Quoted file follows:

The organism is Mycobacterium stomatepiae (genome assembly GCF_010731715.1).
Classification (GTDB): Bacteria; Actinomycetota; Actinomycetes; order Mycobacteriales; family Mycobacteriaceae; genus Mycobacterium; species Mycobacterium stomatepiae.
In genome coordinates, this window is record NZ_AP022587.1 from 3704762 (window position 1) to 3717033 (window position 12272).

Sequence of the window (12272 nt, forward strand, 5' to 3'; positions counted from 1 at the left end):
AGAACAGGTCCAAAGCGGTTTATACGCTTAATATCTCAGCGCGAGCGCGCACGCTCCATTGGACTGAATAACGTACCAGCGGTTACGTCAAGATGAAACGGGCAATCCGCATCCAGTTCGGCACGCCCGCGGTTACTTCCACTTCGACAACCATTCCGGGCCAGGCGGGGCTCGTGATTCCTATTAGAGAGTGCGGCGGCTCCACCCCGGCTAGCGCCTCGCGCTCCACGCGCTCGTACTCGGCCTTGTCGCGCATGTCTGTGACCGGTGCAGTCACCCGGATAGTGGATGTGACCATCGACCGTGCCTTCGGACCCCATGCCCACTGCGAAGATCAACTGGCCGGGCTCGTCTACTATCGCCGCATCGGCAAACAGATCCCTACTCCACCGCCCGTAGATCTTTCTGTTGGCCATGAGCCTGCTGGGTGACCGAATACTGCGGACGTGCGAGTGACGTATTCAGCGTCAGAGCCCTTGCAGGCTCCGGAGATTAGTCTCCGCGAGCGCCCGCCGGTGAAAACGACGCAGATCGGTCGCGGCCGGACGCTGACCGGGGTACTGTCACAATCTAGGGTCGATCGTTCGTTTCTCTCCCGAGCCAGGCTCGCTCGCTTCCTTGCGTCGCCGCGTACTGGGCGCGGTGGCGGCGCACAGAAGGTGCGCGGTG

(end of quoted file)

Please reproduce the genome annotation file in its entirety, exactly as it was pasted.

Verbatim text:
The organism is Mycobacterium stomatepiae (genome assembly GCF_010731715.1).
Classification (GTDB): Bacteria; Actinomycetota; Actinomycetes; order Mycobacteriales; family Mycobacteriaceae; genus Mycobacterium; species Mycobacterium stomatepiae.
In genome coordinates, this window is record NZ_AP022587.1 from 3704762 (window position 1) to 3717033 (window position 12272).

Sequence of the window (12272 nt, forward strand, 5' to 3'; positions counted from 1 at the left end):
AGAACAGGTCCAAAGCGGTTTATACGCTTAATATCTCAGCGCGAGCGCGCACGCTCCATTGGACTGAATAACGTACCAGCGGTTACGTCAAGATGAAACGGGCAATCCGCATCCAGTTCGGCACGCCCGCGGTTACTTCCACTTCGACAACCATTCCGGGCCAGGCGGGGCTCGTGATTCCTATTAGAGAGTGCGGCGGCTCCACCCCGGCTAGCGCCTCGCGCTCCACGCGCTCGTACTCGGCCTTGTCGCGCATGTCTGTGACCGGTGCAGTCACCCGGATAGTGGATGTGACCATCGACCGTGCCTTCGGACCCCATGCCCACTGCGAAGATCAACTGGCCGGGCTCGTCTACTATCGCCGCATCGGCAAACAGATCCCTACTCCACCGCCCGTAGATCTTTCTGTTGGCCATGAGCCTGCTGGGTGACCGAATACTGCGGACGTGCGAGTGACGTATTCAGCGTCAGAGCCCTTGCAGGCTCCGGAGATTAGTCTCCGCGAGCGCCCGCCGGTGAAAACGACGCAGATCGGTCGCGGCCGGACGCTGACCGGGGTACTGTCACAATCTAGGGTCGATCGTTCGTTTCTCTCCCGAGCCAGGCTCGCTCGCTTCCTTGCGTCGCCGCGTACTGGGCGCGGTGGCGGCGCACAGAAGGTGCGCGGTG